Last Thursday was Earth Day, and Biden's virtual climate summit kicked off on that day. The United States hosted this virtual event on climate, namely the Leaders Climate Summit for two days. Leaders Summit on Climate is also the most notable event before the 26th U.N. Climate Conference (COP26) in Glasgow on 1-12 November 2021. More than 40 world leaders, including European Leaders, U.N. Secretary-General António Guterres, China's Xi Jinping, Russia's Vladimir Putin, and Turkey's Recep Tayyip Erdoğan, attended this event as they declared after the Biden's invitation. Pope Francis, Bill Gates, Michael Bloomberg, 19-year-old climate activist Xiya Bastida, NGO leaders, and CEOs also participated at the virtual summit. The two-day climate event is essential for the Biden administration to reestablish the U.S. as a reliable global leader on climate change after the official return to the Paris climate agreement.
At the inaugural session, The U.S. Vice President Kamala Harris underlined the importance of combating the climate crisis by saying, "it is imperative we act." Then, the U.S. President Joe Biden exposed his ambition on climate change on more time by calling climate crisis "the existential crisis of our time" and asked world leaders to fight climate change altogether by saying, "We are here at this summit to discuss how each of us, each country, can set higher climate ambitions that will, in turn, create good-paying jobs, we have no choice, we have to get this done.". The U.S. President Biden also pointed to steps the U.S. would take to reestablish U.S. leadership and put the U.S. back to the center of the global struggle to address climate change after the Trump administration. "The signs are unmistakable, and the science is undeniable that the cost of inaction, it just keeps mounting. The United States isn't waiting. We are resolving to take action, not only our federal government, but our cities and our states all across our country, small businesses, large corporations, American workers in every field," he said. German Chancellor Angela Merkel responded to Biden's new attitude by saying she is delighted to see the U.S. as a global leader for climate change. The U.S. President also declared an aggressive new commitment on greenhouse gas emission, which pledges to cut greenhouse gas emission of the U.S. by 52% at the end of the decade. This agreement roughly doubled President Obama's goal set in 2015 as a part of the Paris Climate Agreement. However, Biden's promise might be deceiving because the U.S. pledges to reduce greenhouse gas emissions between 50% and 52% by 2030 compared with the 2005 level. Taking 1990 as a baseline, the U.S. now aims to cut its greenhouse emission by 41%-44% until the end of the decade. European Union has already taken 1990 as a baseline to achieve a 55% emission cutting goal by 2030.
President of the People's Republic of China Xi Jinping was the first national leader to speak right after the inaugural speeches of the vice president and the president. However, Xi Jinping did not announce any modified commitment as his peers did. President Jinping only reiterated the previously announced goals of China at the summit by underlining the plan to cut carbon dioxide emissions at the peak before 2030 and achieve carbon neutrality before 2060. China is the largest greenhouse gas emitter worldwide, but China's previously announced targets were behind other developed countries that promised to decrease emissions as soon as possible. President Jinping stated that China's dramatic development means performing carbon neutrality in such a short period is still challenging. "China has committed to move from carbon peak to carbon neutrality in a much shorter time span than what might take many developed countries, and that requires extraordinarily hard efforts from China," he said. The president also announced that the Chinese government would stringently manage coal energy plans; coal energy is one of China's most significant carbon emissions sources. Xi Jinping also underlined China's dedication to collectively combat climate change by saying that "China looks forward to working with the international community, including the United States, to jointly advance global environmental governance".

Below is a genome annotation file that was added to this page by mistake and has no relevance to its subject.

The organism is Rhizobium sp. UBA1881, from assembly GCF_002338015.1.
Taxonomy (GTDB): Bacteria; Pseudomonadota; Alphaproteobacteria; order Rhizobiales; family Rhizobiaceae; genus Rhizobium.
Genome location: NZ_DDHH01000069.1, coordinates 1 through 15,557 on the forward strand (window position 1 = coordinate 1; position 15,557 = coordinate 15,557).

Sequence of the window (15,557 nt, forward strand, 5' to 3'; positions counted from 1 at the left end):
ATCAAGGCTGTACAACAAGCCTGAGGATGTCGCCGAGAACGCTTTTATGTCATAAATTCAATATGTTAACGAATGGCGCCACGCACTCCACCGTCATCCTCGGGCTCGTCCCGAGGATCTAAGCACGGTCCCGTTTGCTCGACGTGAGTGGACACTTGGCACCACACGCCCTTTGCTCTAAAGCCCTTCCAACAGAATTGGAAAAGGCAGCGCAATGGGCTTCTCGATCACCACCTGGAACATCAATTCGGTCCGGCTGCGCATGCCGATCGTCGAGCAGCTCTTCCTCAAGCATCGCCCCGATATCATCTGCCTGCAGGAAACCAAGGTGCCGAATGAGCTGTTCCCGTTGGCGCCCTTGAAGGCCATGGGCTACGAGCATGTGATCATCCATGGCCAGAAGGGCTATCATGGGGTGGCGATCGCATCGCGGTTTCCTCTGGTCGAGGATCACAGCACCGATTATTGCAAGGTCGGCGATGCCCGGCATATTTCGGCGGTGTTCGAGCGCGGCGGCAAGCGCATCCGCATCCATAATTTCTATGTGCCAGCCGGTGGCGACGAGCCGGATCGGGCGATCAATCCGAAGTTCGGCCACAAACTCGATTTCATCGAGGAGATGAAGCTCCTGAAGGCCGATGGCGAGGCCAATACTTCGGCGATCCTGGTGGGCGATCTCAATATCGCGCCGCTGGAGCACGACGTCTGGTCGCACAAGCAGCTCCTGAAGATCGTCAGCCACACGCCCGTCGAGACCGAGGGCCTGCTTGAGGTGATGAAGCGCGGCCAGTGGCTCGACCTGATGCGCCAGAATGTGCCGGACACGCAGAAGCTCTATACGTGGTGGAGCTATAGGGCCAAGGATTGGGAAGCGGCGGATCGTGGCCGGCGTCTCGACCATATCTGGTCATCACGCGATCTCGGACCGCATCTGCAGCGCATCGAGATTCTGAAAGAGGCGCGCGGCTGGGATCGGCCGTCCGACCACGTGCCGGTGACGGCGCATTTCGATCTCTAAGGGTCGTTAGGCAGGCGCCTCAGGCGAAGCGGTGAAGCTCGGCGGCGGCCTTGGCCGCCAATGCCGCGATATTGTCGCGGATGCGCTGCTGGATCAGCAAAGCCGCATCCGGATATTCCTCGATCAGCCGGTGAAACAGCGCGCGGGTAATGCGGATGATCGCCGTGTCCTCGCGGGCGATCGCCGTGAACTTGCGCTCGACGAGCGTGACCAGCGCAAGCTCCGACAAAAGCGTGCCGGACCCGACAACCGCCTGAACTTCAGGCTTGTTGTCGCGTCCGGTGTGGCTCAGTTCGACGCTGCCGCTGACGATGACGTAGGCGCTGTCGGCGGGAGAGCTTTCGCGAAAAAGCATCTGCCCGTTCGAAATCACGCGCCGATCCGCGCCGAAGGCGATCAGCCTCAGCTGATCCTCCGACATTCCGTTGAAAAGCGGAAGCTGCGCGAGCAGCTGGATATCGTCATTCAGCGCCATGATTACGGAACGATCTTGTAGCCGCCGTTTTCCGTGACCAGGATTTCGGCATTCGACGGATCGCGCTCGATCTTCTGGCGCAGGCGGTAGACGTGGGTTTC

When it comes to the Russian president Vladimir Putin, there was a technical problem, and he stared at the camera in silence while the U.S. secretary of state Antony Blinken was introducing him repeatedly for two minutes. Putin stated the need for unity, and he also pronounced that Russia is genuinely interested in global cooperation to fight climate change and carbon neutrality "should certainly unite the efforts of the international community as a whole." Russia's Putin said. Last week on Wednesday, right before the Biden's summit, President Putin gave a national speech and declared that Russia would significantly decrease its greenhouse gas emissions by 2050 despite Russia's size, geography, climate and economic structure. He also pronounced the goal to reduce to keep Russia's greenhouse gas emissions to be less than the European Union's over the next 30 years. Briefly, Russia's Putin restated a commitment he had made on Wednesday during a nationwide address at the summit.
Prime minister of Great Britain Boris Johson was also delighted for returning the U.S. as a global leader in combating the climate crisis. Prime minister Johnson stated the importance of technological solutions which people in future will need. Moreover, prime minister Johson proclaimed that struggling with climate change would grant new economic opportunities. Then, he said that "It's vital for all of us to show that this is not all about some expensive, politically correct agreement of bunny hugging, and this is about growth and jobs."